The title of this post just happens to also be the title of one of the BEST identification and tracking books ever written on common North American wildlife. For those that walk in the woods (be they north, south, east or west) and want to know what some of those tracks are, this is the book to have on hand. The full title is: Tracking and the Art of Seeing: How to Read Animal Tracks & Sign by Paul Rezendes.
This is my second copy. The first fell apart since I use to take it with me.
So, why the excitement over a very old dog eared book on my abundant bookshelf?
Because it was needed yesterday not for just one set of tracks, but two!
I had a lovely ride yesterday.
Slow, steady and with lots of time to really "see". In fact we kept seeing some large odd shaped tracks that due to melt and such had some distortion but darn if they didn't look like elk tracks and once I got home I double checked. They were indeed elk. We also kept crossing another set of tracks running south to north as we meandered on trails that run back and forth east and west.
It wasn't until we came down from the trails to the gravel road on the property next door to us that we got a clear picture of just what they were.
These tracks dropped down from just about the point we crossed them on the ridges, headed north up the driveway towards the back of the property and onto the back of our property. And they were fresh, within 24 hours. The snow had been soft when they were made, probably the late afternoon before, froze overnight and had not yet distorted with the daily melt. It's late November and there is a bear in them thar woods!
In all my years riding up here I have never seen bear tracks this late in the season. Gene and I spent the rest of the day speculating why a bear would be up and obviously very mobile when he or she should be hibernating. We have a theory and it goes like this.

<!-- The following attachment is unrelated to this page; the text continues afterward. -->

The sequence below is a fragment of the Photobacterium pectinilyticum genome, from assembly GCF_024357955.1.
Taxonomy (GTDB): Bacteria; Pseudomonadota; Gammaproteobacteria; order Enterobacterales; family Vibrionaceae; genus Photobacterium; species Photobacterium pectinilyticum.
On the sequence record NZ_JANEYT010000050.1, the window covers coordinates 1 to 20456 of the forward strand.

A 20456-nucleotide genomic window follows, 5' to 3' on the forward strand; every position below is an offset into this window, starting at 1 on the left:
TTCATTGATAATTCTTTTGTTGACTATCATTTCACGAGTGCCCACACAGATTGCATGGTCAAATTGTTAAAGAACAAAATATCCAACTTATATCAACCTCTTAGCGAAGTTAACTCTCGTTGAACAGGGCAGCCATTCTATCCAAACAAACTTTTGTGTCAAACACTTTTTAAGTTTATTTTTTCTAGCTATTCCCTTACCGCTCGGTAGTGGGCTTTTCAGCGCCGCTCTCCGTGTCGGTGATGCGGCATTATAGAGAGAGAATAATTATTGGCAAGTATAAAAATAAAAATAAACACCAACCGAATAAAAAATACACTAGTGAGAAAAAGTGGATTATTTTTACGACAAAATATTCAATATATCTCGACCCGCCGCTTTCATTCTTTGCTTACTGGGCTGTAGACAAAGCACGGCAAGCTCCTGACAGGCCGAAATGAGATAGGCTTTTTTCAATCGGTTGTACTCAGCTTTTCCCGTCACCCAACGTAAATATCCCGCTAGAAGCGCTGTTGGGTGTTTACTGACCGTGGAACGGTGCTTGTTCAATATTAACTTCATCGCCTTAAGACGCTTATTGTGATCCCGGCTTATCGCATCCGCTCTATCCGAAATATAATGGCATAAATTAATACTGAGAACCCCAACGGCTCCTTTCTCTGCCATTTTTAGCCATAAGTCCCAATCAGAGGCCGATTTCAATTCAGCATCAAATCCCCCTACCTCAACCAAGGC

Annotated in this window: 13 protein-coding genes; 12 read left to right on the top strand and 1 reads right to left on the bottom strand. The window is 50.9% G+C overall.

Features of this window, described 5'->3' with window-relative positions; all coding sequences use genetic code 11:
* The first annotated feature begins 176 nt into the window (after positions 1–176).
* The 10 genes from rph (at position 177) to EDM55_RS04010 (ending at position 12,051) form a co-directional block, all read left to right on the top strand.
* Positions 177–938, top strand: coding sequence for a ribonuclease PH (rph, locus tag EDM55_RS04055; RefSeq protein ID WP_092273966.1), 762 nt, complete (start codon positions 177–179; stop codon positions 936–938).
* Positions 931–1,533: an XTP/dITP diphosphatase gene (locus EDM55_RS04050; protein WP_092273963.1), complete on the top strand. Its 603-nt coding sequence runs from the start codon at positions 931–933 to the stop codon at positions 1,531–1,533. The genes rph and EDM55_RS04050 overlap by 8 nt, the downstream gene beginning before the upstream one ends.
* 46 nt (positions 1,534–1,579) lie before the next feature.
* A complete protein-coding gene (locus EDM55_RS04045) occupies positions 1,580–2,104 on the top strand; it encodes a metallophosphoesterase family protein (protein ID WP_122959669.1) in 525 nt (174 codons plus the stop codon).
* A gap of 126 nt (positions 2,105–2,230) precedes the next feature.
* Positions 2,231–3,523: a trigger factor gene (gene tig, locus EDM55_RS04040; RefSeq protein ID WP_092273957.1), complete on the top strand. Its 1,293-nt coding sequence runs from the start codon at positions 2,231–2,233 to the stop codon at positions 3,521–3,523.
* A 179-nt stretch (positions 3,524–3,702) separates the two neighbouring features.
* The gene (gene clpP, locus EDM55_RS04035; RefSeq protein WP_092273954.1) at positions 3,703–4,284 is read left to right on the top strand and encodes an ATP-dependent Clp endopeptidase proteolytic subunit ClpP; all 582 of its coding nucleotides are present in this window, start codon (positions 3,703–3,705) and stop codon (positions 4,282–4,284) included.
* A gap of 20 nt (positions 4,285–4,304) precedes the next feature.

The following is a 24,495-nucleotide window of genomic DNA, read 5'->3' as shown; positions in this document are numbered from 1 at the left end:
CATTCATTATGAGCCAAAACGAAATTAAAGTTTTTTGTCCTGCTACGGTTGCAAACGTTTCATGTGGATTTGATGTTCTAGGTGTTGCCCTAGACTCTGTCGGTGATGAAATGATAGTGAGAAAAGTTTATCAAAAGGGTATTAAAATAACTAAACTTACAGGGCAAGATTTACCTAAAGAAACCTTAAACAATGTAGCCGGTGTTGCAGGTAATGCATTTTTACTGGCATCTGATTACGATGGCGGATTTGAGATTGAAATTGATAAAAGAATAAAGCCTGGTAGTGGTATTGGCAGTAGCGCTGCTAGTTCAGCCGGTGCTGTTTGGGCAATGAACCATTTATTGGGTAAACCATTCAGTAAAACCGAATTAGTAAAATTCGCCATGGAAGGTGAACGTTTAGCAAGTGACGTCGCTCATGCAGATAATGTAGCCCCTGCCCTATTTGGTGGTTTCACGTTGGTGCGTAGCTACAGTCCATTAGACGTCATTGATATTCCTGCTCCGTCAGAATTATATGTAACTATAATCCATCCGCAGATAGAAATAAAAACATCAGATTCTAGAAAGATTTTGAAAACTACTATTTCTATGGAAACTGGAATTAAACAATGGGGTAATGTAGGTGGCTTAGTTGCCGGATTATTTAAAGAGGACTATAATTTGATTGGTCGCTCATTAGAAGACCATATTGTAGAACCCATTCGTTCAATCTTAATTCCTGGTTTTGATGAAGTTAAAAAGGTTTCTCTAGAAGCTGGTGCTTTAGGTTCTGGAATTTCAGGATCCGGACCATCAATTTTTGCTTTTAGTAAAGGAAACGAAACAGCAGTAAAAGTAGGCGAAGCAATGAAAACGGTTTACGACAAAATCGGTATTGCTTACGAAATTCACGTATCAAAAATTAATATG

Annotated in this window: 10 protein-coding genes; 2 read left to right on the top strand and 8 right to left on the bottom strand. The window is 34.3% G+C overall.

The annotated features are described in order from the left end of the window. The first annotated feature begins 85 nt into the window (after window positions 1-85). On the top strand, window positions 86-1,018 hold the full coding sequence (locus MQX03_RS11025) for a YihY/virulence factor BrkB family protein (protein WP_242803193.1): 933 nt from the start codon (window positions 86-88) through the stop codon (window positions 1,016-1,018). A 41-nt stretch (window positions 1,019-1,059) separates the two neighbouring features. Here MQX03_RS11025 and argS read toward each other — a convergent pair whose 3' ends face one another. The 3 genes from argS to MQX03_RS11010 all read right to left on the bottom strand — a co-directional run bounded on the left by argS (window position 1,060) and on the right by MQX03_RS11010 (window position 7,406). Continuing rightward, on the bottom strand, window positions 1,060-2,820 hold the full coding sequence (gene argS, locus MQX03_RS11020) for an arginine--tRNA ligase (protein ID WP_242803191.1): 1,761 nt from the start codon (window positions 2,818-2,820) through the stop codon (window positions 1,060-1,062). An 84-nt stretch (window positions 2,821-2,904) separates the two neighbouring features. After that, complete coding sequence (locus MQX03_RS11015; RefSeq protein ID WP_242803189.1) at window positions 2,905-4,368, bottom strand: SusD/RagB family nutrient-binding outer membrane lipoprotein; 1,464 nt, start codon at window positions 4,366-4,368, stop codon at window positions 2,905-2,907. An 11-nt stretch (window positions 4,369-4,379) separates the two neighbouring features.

Oregon has gotten some money for fire suppression and this year a local treasure known as Tub Springs State Wayside has under gone a transformation. The woods have been cleared of dead fall and ground debris, the trails have been improved and trees have been cut and judiciously cleared. Many good strong snags have been left for local wildlife but the burning of brush piles and the chainsaws have been a steady fixture over the last month. We think all this activity has disturbed what is probably a younger bear, maybe his first winter alone. When I rode over there yesterday the crews, some in singles and some in pairs were working on the far end of the park, a part that really is much wilder and more protected. I usually skirt the park on the trails that border it, but don't get over to that side as often. I did yesterday because all the burning brush piles and smoke made a for a very good training situation. You never know up here just how close to a fire you might get and having calm horses who have built up a measure of trust in that situation could save their life. The fire really doesn't bother Cooper, he's been around that and chainsaws and such for years, but he's a shy horse and strangers in the woods do bother him. I never worry about a stranger trying to approach me saddled as Cooper will not allow it unless coaxed by me. That's fine. It can be good and it can be bad. Anyway, as usual, I digress...
Now I wasn't terribly concerned about the tracks. Cooper did notice them and as is typical gave a sniff or two as we rode along, but it didn't put him on alert any more than he was in other parts of the ride. We did not follow them though. Today on foot I might hike up to the back and see where they have crossed.
These last photos are of my boot print next to one of the tracks.
My 7.5 sized foot encased in a large bulky neoprene winter riding boot that makes it look close to a size 9. You can just see the depression around the actual paw print that would have made up the full size of his hairy paw.